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Apr 10, 1999
Court Allows Suit Against HMOA federal appeals court has ruled that an HMO may be sued over the quality of health care in a case in Texas, the only state that has a law permitting such claims.
However, the ruling does not allow patients to sue because an HMO won't pay for a particular treatment.
The 5th U.S. Circuit Court of Appeals' ruling on Friday came in the case of Bridgett Giles, a Houston woman whose 9-year-old son, Alex, died after their doctor failed to detect an enlarged heart.
The ruling upholds a lower court judge who ordered the case sent back to state court.
The ruling apparently is the first time the 5th Circuit has allowed a patient's lawsuit against an HMO to be tried in state court. In three previous cases, the court determined that consumers had no remedy for harm allegedly committed by their health plan.
The federal law under which the company wanted the case to be heard does not allow injured parties to sue for damages.
''This is a big win for patients who have little leverage against their HMOs and now have a a new threat under their belt to sue if an HMO compromises quality,'' Jamie Court, director of Consumers for Quality Care, an advocacy group based in Santa Monica, Calif., told The Dallas Morning News.
''I know this is just one case, but it has a ripple effect to help other people,'' Ms. Giles told the newspaper. Her telephone number is unlisted and her lawyer did not return telephone calls to The Associated Press on Saturday.
Congress and at least 30 states are debating whether to give consumers the right to sue their HMOs for damages. The Texas law allowing malpractice lawsuits against HMOs was enacted in 1997.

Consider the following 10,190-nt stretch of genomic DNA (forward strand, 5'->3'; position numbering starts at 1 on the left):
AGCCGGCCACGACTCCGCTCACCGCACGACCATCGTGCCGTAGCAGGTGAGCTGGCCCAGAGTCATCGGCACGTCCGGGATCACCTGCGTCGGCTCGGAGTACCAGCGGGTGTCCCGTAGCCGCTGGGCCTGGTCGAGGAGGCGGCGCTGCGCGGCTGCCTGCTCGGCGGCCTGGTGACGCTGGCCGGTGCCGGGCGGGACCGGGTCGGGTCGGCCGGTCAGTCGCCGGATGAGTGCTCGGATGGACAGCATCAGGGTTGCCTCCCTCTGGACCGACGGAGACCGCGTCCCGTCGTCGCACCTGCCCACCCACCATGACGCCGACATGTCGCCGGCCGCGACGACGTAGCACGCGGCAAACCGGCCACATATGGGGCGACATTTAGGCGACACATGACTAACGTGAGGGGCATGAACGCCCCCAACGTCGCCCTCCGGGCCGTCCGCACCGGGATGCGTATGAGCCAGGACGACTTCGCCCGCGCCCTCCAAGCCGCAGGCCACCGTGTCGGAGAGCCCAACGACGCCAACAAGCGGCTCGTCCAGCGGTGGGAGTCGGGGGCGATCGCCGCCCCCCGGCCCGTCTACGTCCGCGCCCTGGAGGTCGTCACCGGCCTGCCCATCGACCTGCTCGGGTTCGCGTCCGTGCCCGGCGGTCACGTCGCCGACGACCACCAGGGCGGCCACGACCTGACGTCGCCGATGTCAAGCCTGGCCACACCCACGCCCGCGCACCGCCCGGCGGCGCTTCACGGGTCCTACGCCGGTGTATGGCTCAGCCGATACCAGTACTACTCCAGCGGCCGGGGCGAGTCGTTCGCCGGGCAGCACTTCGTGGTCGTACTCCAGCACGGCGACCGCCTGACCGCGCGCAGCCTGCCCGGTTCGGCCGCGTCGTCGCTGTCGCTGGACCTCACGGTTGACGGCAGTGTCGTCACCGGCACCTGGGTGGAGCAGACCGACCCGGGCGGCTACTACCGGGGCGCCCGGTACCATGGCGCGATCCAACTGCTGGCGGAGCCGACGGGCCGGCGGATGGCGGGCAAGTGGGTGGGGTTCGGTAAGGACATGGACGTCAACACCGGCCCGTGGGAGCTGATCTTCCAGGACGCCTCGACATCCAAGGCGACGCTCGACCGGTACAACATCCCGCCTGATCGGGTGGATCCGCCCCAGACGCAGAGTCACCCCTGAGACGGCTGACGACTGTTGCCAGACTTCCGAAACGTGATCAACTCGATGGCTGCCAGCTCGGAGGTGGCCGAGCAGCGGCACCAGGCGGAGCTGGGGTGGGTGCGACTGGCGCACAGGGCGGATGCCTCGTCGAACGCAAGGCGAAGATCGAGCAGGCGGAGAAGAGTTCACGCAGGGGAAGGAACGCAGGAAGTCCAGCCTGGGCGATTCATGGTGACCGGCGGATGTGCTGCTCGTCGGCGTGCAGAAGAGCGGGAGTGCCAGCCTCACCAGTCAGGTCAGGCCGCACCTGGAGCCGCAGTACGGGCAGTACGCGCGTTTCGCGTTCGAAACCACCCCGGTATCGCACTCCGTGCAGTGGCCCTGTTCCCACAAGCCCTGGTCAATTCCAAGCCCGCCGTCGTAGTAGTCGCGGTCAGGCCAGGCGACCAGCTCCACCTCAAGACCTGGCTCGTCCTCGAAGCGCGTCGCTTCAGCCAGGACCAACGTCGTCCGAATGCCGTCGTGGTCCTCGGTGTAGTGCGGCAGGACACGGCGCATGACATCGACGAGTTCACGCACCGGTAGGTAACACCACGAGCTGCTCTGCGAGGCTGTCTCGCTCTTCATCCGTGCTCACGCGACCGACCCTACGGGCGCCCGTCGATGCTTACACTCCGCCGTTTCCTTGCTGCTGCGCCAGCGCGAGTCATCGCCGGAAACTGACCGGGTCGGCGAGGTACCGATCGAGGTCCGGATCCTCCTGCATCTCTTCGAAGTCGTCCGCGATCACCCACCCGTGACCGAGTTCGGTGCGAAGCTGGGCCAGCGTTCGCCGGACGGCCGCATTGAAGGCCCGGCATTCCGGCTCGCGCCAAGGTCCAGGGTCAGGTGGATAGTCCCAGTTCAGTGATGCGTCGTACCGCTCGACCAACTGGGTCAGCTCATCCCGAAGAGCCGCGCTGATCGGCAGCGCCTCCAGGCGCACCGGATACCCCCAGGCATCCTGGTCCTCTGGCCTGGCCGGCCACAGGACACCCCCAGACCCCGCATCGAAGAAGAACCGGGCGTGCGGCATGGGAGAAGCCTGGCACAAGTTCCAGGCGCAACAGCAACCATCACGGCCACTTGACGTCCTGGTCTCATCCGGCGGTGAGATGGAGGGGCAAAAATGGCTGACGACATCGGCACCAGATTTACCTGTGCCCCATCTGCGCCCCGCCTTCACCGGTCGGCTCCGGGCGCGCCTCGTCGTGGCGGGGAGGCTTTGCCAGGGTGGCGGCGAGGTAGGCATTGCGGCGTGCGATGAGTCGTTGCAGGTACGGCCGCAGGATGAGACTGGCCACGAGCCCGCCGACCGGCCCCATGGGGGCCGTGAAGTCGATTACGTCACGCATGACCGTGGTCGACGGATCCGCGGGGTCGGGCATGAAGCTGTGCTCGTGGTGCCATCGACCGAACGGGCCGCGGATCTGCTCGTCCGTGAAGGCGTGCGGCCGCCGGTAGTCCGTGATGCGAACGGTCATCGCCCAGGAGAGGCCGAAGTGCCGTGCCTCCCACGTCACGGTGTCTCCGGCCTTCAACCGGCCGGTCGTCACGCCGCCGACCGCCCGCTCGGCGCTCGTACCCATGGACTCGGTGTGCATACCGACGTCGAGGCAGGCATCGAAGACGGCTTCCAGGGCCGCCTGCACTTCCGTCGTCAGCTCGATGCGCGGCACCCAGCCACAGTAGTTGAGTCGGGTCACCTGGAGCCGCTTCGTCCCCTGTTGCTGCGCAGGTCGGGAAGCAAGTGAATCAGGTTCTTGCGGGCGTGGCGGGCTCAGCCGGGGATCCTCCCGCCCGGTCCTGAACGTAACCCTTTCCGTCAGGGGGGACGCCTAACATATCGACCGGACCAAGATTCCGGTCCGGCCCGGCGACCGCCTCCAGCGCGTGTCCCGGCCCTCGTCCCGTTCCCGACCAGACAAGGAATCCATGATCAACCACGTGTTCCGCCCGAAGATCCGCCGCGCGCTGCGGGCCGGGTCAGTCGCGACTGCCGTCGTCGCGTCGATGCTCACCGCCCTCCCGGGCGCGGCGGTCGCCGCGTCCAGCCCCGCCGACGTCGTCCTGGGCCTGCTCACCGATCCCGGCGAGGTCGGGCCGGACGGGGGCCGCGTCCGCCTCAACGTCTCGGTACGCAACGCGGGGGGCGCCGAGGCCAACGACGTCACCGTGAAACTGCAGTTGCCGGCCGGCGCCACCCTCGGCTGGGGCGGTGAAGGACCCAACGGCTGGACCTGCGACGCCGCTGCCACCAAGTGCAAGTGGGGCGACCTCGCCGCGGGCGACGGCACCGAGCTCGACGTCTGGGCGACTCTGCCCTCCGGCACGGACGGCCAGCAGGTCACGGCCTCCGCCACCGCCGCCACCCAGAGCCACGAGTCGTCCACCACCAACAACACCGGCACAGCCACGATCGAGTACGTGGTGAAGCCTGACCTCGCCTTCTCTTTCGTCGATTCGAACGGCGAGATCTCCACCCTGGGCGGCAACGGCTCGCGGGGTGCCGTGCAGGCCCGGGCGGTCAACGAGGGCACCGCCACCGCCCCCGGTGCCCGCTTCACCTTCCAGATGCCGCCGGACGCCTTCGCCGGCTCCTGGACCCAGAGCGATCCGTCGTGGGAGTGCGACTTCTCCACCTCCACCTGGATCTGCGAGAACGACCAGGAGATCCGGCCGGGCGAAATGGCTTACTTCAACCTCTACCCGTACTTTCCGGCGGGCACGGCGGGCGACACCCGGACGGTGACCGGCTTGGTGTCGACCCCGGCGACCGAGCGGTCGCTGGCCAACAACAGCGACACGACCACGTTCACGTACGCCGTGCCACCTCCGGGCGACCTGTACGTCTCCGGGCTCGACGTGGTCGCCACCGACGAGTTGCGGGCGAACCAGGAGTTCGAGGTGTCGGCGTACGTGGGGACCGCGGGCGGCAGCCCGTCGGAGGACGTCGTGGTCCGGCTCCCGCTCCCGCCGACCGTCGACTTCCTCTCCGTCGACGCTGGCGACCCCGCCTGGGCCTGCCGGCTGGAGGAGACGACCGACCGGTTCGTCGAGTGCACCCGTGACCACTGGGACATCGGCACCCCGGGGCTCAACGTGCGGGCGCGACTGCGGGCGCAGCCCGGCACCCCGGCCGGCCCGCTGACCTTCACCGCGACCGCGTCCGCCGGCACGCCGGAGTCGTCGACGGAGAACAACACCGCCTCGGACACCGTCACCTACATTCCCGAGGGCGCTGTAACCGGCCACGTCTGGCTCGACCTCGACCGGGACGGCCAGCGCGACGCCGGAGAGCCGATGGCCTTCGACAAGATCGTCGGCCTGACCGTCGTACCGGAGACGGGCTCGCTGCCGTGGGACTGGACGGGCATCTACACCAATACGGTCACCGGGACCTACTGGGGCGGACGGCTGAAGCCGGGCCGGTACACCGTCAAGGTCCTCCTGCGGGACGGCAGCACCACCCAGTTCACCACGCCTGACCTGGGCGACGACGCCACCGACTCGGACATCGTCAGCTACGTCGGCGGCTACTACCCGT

Ms. Giles originally sued NYLCare in state court, saying the insurer failed to properly screen or supervise her son's doctor. NYLCare officials denied wrongdoing and moved the case to federal court, arguing that federal courts had jurisdiction under the federal Employee Retirement Income Security Act of 1974, known as ERISA.
The law governs employer-paid pension plans and health plans. It replaced traditional state legal claims such as malpractice and wrongful death with a set of rules that requires employees to pursue their claims in federal court. It does not allow injured parties to seek damages and limits awards to the cost of any benefits denied by the insurer.
However, the 5th Circuit ruled that health care is a traditional area of state law. And it said that even though NYLCare raises a federal law defense under ERISA, it can argue that in state court.
There was no comment Saturday from NYLCare. An operator at the company's switchboard in Dallas said no one would be available for comment until Monday.
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